Dram shops are businesses that sell alcohol, such as bars and liquor stores. Historically they share liability for damages caused by their customers (such as DUI) if they over-serve them. In California, however, dram shops and party hosts are only liable if they provided alcohol to someone under 21.
The law uses many antiquated words and phrases, and “dram shop” is one of them. A dram is a unit of measurement of alcohol—it’s basically a shot. By extension, dram shops are businesses that provide alcohol in any form. This includes:
- Bars, restaurants and night clubs that sell alcohol to be consumed on-premises
- Liquor stores that sell alcohol to be taken home and consumed
Businesses that vend alcohol have a duty to do so responsibly, however. That means that most states, including California, have “dram shop laws” that establish penalties and liabilities for irresponsible dram shops. Historically, dram shops could be held liable for injuries caused by their customers if the dram shop over-served them (or served to an underage person). In other words, if a bartender or liquor store gave alcohol to someone who was either underage, or clearly intoxicated, the business then shared responsibility for any damages that person caused by being drunk. This would include DUI.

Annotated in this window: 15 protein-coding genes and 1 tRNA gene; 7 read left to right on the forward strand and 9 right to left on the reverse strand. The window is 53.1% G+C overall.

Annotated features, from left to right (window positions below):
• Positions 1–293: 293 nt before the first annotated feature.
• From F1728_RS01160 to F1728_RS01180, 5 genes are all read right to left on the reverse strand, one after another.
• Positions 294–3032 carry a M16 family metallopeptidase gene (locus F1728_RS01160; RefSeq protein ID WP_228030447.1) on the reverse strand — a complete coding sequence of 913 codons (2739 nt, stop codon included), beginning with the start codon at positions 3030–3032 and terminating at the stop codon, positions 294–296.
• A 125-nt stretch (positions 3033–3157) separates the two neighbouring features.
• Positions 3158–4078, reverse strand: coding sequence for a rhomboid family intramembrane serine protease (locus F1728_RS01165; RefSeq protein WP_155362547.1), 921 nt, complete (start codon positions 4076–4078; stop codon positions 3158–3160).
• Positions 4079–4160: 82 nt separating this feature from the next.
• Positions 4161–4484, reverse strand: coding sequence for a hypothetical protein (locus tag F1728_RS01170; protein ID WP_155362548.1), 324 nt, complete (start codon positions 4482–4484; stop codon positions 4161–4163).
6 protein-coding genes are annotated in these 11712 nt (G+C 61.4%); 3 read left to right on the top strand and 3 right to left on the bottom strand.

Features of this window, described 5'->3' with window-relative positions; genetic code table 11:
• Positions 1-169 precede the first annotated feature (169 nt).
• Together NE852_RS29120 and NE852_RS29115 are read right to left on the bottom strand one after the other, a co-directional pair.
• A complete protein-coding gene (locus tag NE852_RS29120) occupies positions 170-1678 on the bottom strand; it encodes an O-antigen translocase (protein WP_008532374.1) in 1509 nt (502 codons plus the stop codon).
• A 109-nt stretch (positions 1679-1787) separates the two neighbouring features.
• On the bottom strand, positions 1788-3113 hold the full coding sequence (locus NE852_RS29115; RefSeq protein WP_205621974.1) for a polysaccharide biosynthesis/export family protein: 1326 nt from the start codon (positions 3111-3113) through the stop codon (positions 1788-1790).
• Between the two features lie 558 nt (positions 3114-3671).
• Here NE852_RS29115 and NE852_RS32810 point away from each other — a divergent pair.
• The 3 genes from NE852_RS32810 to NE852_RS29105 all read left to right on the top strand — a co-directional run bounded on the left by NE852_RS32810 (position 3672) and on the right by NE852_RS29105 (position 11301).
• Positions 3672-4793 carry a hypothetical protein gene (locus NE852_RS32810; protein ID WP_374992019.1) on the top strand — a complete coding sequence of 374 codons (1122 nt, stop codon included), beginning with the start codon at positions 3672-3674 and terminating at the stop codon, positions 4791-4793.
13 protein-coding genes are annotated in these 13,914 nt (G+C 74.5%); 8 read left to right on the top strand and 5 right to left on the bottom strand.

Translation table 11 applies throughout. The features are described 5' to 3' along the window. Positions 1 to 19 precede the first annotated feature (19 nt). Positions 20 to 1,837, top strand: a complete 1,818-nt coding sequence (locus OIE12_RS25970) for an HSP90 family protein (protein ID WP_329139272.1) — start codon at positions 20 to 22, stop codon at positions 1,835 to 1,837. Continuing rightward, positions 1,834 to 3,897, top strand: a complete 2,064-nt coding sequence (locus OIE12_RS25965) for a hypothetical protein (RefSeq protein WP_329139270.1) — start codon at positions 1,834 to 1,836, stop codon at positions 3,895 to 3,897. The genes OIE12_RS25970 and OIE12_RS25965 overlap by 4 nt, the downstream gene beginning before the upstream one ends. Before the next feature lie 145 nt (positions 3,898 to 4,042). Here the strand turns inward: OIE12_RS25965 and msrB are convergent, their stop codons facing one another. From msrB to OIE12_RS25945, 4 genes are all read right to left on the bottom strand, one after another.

That has changed, however. Under current California law, the liability of dram shops has been greatly restricted. California Civil Code section 1714 says, essentially, that:
- In most cases, providing alcohol is not the direct cause of any injuries or damages. Consuming alcohol is.
- Because of this, in most cases, the person who provided the alcohol (the dram shop or party host) is not liable for a DUI or any other damages caused by their customers/guests.
- However, if the dram shop or party host provided drinks to someone under the age of 21, they are still liable.
In addition, dram shops can still face misdemeanor penalties for giving alcohol to someone who is already drunk (“over-serving” them), although this doesn’t make them liable for the person’s actions.
Notably, the rules for social hosts (party hosts) are the same as those for dram shops.
How does California’s dram shop law affect my DUI?
In most cases it will not. Dram shop laws mostly affect liability for the cost of damages—that is, who should pay for the DUI victim’s medical bills. They don’t affect your criminal defense in your DUI case.
However, there are some circumstances where dram shop laws still matter greatly in a DUI. If your son or daughter is facing an underage DUI charge, for example, then the person who provided them with alcohol shares liability for the accident. This does not help defend them from the criminal penalties, but it could help you minimize the costs you face in any related DUI lawsuit.
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